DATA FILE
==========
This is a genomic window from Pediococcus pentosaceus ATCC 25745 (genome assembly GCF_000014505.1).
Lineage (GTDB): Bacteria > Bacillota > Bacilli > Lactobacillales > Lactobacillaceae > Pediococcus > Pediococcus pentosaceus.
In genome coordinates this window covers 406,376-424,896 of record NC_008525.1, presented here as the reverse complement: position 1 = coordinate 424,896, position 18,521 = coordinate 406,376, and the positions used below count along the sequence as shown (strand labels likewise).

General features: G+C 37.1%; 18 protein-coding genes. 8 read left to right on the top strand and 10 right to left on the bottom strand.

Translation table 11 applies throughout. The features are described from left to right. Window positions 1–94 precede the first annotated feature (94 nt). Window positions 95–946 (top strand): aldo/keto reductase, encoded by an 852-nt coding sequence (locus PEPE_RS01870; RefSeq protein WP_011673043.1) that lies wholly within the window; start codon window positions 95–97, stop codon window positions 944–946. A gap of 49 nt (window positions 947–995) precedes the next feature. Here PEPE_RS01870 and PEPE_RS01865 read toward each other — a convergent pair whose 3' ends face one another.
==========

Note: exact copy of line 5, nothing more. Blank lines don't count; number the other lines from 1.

Translation table 11 applies throughout. The features are described from left to right. Window positions 1–94 precede the first annotated feature (94 nt). Window positions 95–946 (top strand): aldo/keto reductase, encoded by an 852-nt coding sequence (locus PEPE_RS01870; RefSeq protein WP_011673043.1) that lies wholly within the window; start codon window positions 95–97, stop codon window positions 944–946. A gap of 49 nt (window positions 947–995) precedes the next feature. Here PEPE_RS01870 and PEPE_RS01865 read toward each other — a convergent pair whose 3' ends face one another.